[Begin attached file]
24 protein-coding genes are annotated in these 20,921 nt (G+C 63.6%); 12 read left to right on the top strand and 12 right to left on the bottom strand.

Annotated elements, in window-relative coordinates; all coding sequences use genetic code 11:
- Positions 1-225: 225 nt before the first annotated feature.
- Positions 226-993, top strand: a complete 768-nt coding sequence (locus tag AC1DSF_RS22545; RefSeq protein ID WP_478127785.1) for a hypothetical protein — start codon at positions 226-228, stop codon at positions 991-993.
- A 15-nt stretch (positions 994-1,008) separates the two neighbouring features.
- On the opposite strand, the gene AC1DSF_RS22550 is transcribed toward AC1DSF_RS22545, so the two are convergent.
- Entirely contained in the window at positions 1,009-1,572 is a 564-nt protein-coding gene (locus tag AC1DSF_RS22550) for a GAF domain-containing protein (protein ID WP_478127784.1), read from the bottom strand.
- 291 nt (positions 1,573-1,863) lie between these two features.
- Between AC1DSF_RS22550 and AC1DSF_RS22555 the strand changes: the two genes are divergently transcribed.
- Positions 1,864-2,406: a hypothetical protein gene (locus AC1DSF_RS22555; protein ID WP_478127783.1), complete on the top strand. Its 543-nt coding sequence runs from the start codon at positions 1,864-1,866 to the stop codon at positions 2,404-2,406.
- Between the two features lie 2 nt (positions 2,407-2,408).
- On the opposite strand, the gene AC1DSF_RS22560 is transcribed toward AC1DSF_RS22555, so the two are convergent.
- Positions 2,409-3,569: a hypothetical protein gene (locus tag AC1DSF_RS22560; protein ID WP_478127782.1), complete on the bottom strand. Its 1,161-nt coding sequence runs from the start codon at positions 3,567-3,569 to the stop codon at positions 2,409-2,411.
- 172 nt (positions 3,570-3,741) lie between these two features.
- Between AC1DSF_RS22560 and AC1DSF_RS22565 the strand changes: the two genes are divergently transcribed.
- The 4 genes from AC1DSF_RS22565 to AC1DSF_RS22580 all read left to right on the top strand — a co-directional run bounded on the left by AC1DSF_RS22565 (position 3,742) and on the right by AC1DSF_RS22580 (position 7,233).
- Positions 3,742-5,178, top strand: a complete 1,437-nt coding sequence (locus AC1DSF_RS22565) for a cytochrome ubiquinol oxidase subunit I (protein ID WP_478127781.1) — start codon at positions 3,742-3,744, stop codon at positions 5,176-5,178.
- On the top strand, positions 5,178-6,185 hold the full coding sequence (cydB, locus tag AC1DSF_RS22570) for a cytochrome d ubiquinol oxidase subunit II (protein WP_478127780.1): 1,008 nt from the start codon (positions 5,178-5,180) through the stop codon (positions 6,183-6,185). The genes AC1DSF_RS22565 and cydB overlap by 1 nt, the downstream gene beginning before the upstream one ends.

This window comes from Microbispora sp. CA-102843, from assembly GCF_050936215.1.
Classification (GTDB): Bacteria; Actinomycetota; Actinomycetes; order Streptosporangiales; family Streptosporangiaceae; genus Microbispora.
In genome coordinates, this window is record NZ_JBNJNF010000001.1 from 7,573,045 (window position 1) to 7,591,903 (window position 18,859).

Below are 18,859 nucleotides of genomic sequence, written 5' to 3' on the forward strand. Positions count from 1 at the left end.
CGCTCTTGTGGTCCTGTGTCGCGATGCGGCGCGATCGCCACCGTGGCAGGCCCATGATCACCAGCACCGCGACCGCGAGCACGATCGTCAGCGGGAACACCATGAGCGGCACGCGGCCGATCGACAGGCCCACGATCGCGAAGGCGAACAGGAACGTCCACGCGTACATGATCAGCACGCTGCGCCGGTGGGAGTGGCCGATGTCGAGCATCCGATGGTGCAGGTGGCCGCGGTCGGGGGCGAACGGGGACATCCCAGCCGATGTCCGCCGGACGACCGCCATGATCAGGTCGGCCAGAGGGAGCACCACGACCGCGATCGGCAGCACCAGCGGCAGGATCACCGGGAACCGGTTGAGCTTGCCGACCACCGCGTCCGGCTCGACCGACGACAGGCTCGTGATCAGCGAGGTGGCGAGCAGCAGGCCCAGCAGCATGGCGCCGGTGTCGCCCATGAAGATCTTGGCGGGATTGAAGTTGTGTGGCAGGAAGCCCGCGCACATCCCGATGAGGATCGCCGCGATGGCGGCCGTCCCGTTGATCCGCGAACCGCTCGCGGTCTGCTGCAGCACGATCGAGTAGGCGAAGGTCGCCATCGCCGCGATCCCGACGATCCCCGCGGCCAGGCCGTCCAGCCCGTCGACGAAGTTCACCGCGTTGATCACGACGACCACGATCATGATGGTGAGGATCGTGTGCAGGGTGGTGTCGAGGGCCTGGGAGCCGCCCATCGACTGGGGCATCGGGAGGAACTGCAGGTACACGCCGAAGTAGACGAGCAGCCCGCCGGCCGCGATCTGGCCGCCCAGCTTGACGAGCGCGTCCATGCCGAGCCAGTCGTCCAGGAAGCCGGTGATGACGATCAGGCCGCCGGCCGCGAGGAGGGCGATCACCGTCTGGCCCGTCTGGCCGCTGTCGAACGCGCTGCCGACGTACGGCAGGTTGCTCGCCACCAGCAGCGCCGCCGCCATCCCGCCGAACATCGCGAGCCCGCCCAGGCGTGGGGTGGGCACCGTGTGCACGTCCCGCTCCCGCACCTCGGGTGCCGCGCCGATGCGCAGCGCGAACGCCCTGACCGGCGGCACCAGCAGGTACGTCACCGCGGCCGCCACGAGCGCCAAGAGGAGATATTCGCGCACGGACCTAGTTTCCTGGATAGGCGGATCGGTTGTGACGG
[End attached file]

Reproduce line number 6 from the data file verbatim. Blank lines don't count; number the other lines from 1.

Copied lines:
- On the opposite strand, the gene AC1DSF_RS22550 is transcribed toward AC1DSF_RS22545, so the two are convergent.